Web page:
How the McNeil Family could use an ESA program
How far would you be willing to drive to ensure your child has a promising future? For Brittany and Jeremy McNeil, a Marine family of six from Conway, SC, that answer was a 98-mile drive every Thursday for a year and a half to the Medical University of South Carolina in Charleston.
In January 2020, their son Langston was diagnosed with autism and a language disorder. For Langston, this meant that receiving occupational therapy and speech therapy was crucial to see improvements in his day-to-day life. However, they were told it would be months before their son could receive the appropriate services in the Conway area. At this moment Brittany and Jeremy McNeil knew the weekly commute to MUSC Charleston wasn’t optional but a must.
Brittany McNeil said, “We used the time to bond and spend time together as a family, every week the children looked forward to new “Ed-ventures”!” During their entire time at MUSC, they gradually saw Langston begin to thrive. His mom Brittany described the improvements, saying, “He went from pointing to one word here and there, then he finally began to reciprocate what was being asked of him! That was priceless! As a mother that was the moment, I felt our bond begin to grow stronger!”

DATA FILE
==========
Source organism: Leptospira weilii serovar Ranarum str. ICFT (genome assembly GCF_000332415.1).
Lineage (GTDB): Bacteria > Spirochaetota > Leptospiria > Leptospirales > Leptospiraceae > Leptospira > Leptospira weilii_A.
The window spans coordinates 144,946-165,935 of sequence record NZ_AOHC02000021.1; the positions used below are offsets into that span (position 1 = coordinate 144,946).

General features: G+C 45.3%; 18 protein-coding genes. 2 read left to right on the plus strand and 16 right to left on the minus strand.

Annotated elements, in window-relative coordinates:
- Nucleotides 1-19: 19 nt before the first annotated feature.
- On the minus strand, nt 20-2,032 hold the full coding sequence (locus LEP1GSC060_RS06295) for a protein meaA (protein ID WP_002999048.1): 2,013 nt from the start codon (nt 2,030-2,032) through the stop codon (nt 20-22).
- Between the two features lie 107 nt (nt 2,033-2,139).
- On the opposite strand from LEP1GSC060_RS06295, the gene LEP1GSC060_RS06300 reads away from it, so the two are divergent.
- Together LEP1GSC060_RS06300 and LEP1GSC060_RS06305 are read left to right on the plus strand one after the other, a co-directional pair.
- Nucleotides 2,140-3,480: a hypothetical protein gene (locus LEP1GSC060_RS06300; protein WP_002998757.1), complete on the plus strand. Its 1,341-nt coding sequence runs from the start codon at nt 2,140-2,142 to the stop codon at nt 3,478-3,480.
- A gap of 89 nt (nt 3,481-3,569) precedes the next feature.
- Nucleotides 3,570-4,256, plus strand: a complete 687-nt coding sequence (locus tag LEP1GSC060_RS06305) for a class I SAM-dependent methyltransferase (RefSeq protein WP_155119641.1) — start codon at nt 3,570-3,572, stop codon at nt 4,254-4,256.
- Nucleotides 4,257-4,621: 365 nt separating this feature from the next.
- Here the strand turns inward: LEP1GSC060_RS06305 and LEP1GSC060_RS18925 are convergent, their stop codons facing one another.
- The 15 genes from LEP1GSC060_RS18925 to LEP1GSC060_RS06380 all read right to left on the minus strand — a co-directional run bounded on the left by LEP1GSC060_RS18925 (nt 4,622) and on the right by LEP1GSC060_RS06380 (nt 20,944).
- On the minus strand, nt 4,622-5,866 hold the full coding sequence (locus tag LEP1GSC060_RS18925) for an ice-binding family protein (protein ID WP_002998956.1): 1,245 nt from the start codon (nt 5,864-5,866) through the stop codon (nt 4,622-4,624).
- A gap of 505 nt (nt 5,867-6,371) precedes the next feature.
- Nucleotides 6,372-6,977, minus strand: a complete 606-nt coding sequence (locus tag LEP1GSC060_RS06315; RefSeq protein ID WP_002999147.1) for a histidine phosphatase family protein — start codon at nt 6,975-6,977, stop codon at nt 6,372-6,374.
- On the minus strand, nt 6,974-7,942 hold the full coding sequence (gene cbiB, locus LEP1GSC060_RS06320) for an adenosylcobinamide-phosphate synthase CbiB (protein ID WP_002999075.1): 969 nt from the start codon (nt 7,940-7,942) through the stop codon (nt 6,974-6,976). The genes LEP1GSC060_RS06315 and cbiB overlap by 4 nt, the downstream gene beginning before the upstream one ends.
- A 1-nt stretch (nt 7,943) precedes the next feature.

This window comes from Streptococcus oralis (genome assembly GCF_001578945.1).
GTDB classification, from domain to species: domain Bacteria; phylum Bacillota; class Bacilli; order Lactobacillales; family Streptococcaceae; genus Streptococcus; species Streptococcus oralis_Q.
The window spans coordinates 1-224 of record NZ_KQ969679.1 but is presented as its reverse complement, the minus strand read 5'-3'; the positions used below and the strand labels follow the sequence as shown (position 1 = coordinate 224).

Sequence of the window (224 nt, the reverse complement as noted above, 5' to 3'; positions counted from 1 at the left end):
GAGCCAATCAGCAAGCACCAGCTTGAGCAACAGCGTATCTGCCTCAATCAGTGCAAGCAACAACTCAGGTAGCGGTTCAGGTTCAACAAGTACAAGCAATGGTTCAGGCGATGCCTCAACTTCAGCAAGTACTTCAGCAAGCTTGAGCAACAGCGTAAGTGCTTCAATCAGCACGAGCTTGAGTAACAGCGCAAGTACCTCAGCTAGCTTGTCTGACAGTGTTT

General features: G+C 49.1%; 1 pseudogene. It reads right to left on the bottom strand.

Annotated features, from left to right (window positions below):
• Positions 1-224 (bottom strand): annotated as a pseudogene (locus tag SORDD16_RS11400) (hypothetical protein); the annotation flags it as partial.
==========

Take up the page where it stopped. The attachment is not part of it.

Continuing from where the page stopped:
However, in August of 2021, during which Langston attended kindergarten at Homewood Elementary in Conway, they were forced to stop their weekly commute. They were told that S.C. law prohibited parents from seeking out additional services for students who were already receiving services from the public school system and were being threatened with jail time if they continued to attend MUSC. This was a heartbreaking moment for the McNeil family, as Brittany stated, “Langston… like many other children suffering in the public school system, learns differently… the average child may well be able to take summer and holidays breaks; however, giving Langston a break would be the difference in him failing or passing.” They were then placed on the county waiting list for additional services and have been there ever since.
When asked about how an ESA would benefit her family, Mrs. McNeil stated that rather than feel guilty for doing what’s right by their child, “It would give my husband and I the freedom and the right to make educational decisions that best suit our children’s personal needs.”
There are stories just like Langstons all over the state of South Carolina in which having an ESA as a resource would allow their child’s educational needs to be met, like personalized learning and therapy. Brittany McNeil said, “The ESA and its ability to customize a specific curriculum for each child’s individual needs is the game changer SC needs!”
South Carolina’s ESA bill was killed in the Senate on the one-yard line in June. So the fight continues for the Langstons and families like them across the state.